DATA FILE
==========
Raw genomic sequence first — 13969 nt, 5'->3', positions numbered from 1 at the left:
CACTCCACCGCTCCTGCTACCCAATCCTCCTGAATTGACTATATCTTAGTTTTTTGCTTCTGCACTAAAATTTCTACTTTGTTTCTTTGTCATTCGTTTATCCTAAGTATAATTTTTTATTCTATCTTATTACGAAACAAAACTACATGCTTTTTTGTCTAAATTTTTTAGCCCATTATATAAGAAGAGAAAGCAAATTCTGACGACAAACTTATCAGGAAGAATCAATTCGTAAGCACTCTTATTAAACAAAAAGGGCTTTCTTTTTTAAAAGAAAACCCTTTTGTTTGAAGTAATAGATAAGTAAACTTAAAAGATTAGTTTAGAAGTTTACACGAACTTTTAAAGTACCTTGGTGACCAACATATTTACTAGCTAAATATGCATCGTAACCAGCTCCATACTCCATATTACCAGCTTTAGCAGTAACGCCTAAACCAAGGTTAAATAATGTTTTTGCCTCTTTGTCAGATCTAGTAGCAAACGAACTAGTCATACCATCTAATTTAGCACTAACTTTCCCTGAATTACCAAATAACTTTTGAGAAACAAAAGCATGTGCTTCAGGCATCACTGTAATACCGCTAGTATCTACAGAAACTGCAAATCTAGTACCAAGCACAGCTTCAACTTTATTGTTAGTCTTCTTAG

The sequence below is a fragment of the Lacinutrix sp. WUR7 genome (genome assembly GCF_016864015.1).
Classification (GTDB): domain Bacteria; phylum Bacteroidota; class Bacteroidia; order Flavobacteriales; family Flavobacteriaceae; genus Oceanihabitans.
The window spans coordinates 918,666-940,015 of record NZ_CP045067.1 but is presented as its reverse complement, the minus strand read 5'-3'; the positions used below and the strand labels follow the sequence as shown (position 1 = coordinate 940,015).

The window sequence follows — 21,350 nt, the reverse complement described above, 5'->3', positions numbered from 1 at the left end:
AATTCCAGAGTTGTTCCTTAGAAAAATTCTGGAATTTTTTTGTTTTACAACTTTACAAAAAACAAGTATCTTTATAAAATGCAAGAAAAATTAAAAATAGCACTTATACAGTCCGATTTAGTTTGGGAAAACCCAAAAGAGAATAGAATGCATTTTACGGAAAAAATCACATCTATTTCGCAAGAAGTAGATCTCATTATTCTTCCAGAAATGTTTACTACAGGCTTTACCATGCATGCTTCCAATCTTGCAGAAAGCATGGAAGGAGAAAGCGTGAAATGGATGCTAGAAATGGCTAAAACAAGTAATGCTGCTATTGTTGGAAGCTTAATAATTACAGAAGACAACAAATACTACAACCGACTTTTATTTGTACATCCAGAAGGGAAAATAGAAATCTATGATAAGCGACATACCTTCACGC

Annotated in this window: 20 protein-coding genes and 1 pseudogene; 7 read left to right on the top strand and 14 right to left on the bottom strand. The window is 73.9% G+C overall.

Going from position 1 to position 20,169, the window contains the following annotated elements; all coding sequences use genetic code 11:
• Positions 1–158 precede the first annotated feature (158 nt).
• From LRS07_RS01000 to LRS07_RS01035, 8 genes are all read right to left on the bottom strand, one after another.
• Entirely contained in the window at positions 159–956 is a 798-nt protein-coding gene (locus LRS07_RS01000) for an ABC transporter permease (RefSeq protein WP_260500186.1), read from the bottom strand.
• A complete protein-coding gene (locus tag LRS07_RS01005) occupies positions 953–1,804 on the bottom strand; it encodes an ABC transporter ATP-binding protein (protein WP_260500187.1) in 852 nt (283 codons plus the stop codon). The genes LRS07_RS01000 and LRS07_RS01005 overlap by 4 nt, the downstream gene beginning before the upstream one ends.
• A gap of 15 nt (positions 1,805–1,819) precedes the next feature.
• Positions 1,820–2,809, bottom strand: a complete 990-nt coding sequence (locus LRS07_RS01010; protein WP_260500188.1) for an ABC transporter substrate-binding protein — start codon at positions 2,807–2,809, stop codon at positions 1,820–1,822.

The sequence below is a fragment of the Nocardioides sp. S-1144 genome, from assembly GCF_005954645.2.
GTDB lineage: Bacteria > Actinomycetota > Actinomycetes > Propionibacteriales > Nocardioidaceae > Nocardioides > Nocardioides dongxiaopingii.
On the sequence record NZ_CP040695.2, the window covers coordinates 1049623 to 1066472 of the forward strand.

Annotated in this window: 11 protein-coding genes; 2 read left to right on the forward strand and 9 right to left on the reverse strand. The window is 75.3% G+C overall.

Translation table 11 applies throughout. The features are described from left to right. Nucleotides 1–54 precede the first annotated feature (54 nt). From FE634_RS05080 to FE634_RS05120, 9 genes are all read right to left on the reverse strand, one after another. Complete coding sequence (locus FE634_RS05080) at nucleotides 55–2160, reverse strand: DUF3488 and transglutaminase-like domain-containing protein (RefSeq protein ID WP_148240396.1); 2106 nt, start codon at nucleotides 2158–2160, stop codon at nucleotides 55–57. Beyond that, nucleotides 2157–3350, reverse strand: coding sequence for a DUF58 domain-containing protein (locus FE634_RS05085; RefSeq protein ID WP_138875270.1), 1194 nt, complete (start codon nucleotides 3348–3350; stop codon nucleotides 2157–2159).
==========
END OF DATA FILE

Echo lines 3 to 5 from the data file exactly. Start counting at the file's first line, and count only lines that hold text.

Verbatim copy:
The sequence below is a fragment of the Lacinutrix sp. WUR7 genome (genome assembly GCF_016864015.1).
Classification (GTDB): domain Bacteria; phylum Bacteroidota; class Bacteroidia; order Flavobacteriales; family Flavobacteriaceae; genus Oceanihabitans.
The window spans coordinates 918,666-940,015 of record NZ_CP045067.1 but is presented as its reverse complement, the minus strand read 5'-3'; the positions used below and the strand labels follow the sequence as shown (position 1 = coordinate 940,015).